In the mid-'80s, Italian authorities tried to arrest Marcinkus in connection with a stunning array of crimes, including assassination financing, arms smuggling, and trafficking in stolen gold, counterfeit currencies and radioactive materials.
Italian authorities also wanted to talk to Marcinkus regarding what he knew about numerous murders. Through the late 1970s and early 1980s, most every key player involved in schemes with Marcinkus ended up dead. A journalist investigating Marcinkus, the Vatican Bank and their ties to the mob also was murdered at the time.
But Marcinkus was never interviewed or arrested. Pope John Paul II sheltered Marcinkus in the Vatican, protecting him for seven years with Vatican City's sovereign immunity, an immunity granted to the Vatican in 1929 by Benito Mussolini.
Then Marcinkus was shipped off to Chicago, his home. Then, soon after, he moved, or was moved by the church, to Sun City.
But Marcinkus' removal did not mark a stop in corruption allegations. In 2010, the IOR was accused of laundering $200 million through the accounts of Italy’s UniCredit Bank, one of the world's largest financial institutions. At that time, the London Telegraph reported that the IORwas the eighth most popular destination for laundered money, ostensibly because you cannot trace any movement of cash within the bank.
Things began to come to a head in late June of 2013, when an IOR official, Monsignor Nunzio Scarano, together with a former intelligence officer, Giovanni Mario Zito, and a finance broker, Giovanni Carinzo, were arrested on charges of money laundering, corruption and fraud. Scarano had until only a month earlier been head of the accounting department at the Administration of the Patrimony of the Apostolic See, the treasury of the Vatican. Pope Francis, only two days before, had announced an investigation into the IOR which would be personally overseen by himself. This was to be only one of several reforms. The Financial Times, in December 2013, reported:
The reforms now under way at the Vatican have come about in part because of the pressure brought to bear by banks such as Deutsche Bank, JPMorgan and UniCredit, all of which found themselves in the sights of regulators because of their business relationships with the Holy See. About three dozen banks, including some of the world’s biggest financial institutions, were for years “correspondent” banks to the Vatican, providing services when the pope’s business went beyond the boundaries of Vatican City. As with other institutional clients, the banks gave the Vatican access to foreign financial markets. Correspondent banks moved as much as €2bn a year from the Vatican’s bank to other accounts across the globe, according to a Vatican spokesman. It was the bankers’ fear of being tarnished by their links with the Vatican bank after the credit crisis – and fears of fines from emboldened regulators – that led them to take steps that forced it to clean up its act.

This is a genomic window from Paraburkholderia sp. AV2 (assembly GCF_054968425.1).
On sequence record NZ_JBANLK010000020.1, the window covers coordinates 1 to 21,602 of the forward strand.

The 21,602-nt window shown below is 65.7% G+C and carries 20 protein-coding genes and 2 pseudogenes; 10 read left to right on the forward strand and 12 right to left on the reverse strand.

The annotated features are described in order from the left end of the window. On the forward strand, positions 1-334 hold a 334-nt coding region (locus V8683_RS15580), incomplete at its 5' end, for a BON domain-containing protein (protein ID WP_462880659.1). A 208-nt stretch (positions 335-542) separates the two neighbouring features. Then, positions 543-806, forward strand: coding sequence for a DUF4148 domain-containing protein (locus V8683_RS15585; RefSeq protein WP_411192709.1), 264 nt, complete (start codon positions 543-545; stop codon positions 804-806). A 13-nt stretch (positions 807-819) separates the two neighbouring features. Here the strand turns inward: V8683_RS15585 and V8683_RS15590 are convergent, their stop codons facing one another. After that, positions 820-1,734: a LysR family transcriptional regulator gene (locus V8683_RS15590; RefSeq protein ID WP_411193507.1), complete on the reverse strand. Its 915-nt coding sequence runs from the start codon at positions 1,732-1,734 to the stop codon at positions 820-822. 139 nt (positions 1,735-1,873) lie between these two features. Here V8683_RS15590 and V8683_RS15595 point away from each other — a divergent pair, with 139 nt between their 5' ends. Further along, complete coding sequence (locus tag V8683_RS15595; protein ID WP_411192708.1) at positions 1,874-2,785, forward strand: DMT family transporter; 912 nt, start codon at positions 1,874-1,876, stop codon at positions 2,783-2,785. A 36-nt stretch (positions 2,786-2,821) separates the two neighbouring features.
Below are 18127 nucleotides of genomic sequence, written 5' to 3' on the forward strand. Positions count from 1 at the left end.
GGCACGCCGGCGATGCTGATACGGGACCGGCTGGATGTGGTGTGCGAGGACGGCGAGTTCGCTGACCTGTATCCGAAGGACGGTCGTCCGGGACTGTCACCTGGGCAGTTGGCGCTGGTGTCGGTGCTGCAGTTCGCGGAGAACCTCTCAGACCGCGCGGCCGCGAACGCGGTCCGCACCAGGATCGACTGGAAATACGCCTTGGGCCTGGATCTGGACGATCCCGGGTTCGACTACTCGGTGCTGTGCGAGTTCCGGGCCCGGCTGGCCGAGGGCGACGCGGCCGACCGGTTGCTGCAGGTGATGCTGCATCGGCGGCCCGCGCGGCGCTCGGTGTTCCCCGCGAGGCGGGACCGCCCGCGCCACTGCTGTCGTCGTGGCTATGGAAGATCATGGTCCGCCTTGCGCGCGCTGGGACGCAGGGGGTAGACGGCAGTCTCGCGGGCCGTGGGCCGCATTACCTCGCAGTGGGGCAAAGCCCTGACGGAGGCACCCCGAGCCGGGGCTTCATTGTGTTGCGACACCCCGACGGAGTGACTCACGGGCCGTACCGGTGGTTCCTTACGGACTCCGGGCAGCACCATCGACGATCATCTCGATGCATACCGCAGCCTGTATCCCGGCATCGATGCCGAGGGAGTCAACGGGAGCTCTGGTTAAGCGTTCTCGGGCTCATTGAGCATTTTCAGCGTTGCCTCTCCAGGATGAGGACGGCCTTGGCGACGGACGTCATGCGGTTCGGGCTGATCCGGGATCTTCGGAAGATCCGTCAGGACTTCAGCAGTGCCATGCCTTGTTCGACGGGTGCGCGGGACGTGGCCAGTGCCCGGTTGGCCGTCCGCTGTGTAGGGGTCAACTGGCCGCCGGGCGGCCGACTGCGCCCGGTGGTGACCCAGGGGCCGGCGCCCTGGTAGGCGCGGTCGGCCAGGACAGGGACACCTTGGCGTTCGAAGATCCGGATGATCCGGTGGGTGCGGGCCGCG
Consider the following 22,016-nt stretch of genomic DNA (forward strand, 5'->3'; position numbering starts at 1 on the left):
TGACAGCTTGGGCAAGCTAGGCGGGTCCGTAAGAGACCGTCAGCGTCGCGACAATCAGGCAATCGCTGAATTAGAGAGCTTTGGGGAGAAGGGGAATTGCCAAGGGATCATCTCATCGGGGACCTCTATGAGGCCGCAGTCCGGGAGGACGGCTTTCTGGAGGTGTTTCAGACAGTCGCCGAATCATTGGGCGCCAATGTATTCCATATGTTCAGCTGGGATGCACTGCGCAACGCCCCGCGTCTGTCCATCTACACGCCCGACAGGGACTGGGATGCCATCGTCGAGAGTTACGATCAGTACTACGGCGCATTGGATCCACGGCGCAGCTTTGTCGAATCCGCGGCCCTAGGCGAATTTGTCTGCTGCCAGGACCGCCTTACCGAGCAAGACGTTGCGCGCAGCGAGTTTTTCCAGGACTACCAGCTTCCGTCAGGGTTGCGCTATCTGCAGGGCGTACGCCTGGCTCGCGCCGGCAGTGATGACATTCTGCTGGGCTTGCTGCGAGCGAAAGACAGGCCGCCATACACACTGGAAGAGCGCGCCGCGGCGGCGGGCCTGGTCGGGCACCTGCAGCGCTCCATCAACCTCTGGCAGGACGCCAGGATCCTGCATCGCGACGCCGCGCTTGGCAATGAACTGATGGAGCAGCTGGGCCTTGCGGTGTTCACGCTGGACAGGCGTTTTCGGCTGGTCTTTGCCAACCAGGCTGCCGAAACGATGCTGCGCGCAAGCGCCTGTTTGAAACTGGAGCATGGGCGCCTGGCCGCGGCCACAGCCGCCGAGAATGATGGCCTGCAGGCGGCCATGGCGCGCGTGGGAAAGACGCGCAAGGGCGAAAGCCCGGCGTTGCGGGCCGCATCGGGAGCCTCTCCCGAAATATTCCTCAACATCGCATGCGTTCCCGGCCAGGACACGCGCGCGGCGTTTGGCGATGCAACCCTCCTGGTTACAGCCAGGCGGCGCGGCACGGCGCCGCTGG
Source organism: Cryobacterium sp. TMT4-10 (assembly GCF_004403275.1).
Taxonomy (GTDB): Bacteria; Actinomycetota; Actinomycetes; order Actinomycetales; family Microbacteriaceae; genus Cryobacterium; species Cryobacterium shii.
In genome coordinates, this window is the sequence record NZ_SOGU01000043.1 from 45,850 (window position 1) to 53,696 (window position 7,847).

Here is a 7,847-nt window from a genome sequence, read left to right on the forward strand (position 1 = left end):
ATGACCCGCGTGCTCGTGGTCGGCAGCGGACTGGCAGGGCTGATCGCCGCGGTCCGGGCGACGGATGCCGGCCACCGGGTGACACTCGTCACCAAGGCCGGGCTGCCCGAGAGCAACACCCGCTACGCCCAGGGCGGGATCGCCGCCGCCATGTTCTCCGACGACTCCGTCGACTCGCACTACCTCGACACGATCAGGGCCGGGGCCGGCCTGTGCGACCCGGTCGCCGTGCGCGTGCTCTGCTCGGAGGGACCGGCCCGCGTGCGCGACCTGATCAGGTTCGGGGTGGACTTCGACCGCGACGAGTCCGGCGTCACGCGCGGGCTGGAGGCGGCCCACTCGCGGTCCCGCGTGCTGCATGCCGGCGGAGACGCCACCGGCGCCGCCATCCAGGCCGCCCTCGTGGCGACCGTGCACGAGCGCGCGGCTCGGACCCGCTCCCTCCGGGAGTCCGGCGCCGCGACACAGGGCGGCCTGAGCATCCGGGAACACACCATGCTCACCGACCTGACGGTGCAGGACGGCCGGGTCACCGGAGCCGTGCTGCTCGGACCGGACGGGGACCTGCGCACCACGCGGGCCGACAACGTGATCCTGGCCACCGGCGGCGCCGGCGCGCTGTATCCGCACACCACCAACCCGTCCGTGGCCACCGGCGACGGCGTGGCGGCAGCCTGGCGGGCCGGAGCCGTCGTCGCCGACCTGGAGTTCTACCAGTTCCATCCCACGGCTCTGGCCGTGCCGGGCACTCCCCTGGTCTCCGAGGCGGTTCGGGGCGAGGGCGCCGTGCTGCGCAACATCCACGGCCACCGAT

But even that wasn't enough, and in 2015, the Council of Europe’s financial-evaluation arm, Moneyval, told the IOR that it would need to start prosecuting cases.
Two years later, thousands of accounts [had] been closed or frozen, but Moneyval still [wasn't] happy. According to its 209-page December 2017 progress report, the Vatican [got] good marks for not funding terrorism and for flagging potential illegal behavior. But the holy bank fails once again to actually hold anyone accountable for what are clearly crimes such as “fraud, including serious tax evasion, misappropriation and corruption,” according to the report.
Relevant for the sake of Dreher's article is that one of the Vatican officials tasked with investigating the IOR was the Vatican’s prefect of the Secretariat of the Economy, Cardinal George Pell. Dreher writes:
In 2014, Pell was given by Pope Francis responsibility for cleaning up the infamously corrupt Vatican Bank. When that news broke, I thought, “They’ll find some way to take him out. They won’t let him do it.” When the child abuse charges were brought against Pell in 2017, I thought, “So that’s how they did it.” But I didn’t go further, because how would I prove that Pell was set up? It was just a hunch.